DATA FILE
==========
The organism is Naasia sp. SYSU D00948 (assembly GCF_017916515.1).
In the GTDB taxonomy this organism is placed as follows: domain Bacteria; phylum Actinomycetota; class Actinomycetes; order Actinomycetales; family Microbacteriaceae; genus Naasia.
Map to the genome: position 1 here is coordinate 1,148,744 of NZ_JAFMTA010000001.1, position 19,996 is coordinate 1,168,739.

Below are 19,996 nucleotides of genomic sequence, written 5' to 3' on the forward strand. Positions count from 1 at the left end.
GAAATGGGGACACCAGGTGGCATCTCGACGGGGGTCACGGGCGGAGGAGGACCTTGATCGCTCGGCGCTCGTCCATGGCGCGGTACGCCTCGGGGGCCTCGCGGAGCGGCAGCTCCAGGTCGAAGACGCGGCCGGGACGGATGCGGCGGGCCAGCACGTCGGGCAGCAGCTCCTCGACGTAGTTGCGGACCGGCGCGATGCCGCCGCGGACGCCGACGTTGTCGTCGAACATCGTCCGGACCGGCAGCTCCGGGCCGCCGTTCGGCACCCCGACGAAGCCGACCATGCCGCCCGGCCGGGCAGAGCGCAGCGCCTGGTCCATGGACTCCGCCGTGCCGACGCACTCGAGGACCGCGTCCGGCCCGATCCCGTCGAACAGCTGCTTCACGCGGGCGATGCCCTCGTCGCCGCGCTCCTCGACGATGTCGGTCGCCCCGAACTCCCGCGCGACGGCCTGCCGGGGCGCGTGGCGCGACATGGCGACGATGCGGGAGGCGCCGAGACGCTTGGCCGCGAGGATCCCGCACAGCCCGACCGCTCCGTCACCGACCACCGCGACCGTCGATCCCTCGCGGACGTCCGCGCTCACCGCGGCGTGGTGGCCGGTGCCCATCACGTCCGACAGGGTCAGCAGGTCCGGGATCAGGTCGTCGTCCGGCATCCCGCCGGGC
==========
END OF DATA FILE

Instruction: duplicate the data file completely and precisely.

The organism is Naasia sp. SYSU D00948 (assembly GCF_017916515.1).
In the GTDB taxonomy this organism is placed as follows: domain Bacteria; phylum Actinomycetota; class Actinomycetes; order Actinomycetales; family Microbacteriaceae; genus Naasia.
Map to the genome: position 1 here is coordinate 1,148,744 of NZ_JAFMTA010000001.1, position 19,996 is coordinate 1,168,739.

Below are 19,996 nucleotides of genomic sequence, written 5' to 3' on the forward strand. Positions count from 1 at the left end.
GAAATGGGGACACCAGGTGGCATCTCGACGGGGGTCACGGGCGGAGGAGGACCTTGATCGCTCGGCGCTCGTCCATGGCGCGGTACGCCTCGGGGGCCTCGCGGAGCGGCAGCTCCAGGTCGAAGACGCGGCCGGGACGGATGCGGCGGGCCAGCACGTCGGGCAGCAGCTCCTCGACGTAGTTGCGGACCGGCGCGATGCCGCCGCGGACGCCGACGTTGTCGTCGAACATCGTCCGGACCGGCAGCTCCGGGCCGCCGTTCGGCACCCCGACGAAGCCGACCATGCCGCCCGGCCGGGCAGAGCGCAGCGCCTGGTCCATGGACTCCGCCGTGCCGACGCACTCGAGGACCGCGTCCGGCCCGATCCCGTCGAACAGCTGCTTCACGCGGGCGATGCCCTCGTCGCCGCGCTCCTCGACGATGTCGGTCGCCCCGAACTCCCGCGCGACGGCCTGCCGGGGCGCGTGGCGCGACATGGCGACGATGCGGGAGGCGCCGAGACGCTTGGCCGCGAGGATCCCGCACAGCCCGACCGCTCCGTCACCGACCACCGCGACCGTCGATCCCTCGCGGACGTCCGCGCTCACCGCGGCGTGGTGGCCGGTGCCCATCACGTCCGACAGGGTCAGCAGGTCCGGGATCAGGTCGTCGTCCGGCATCCCGCCGGGC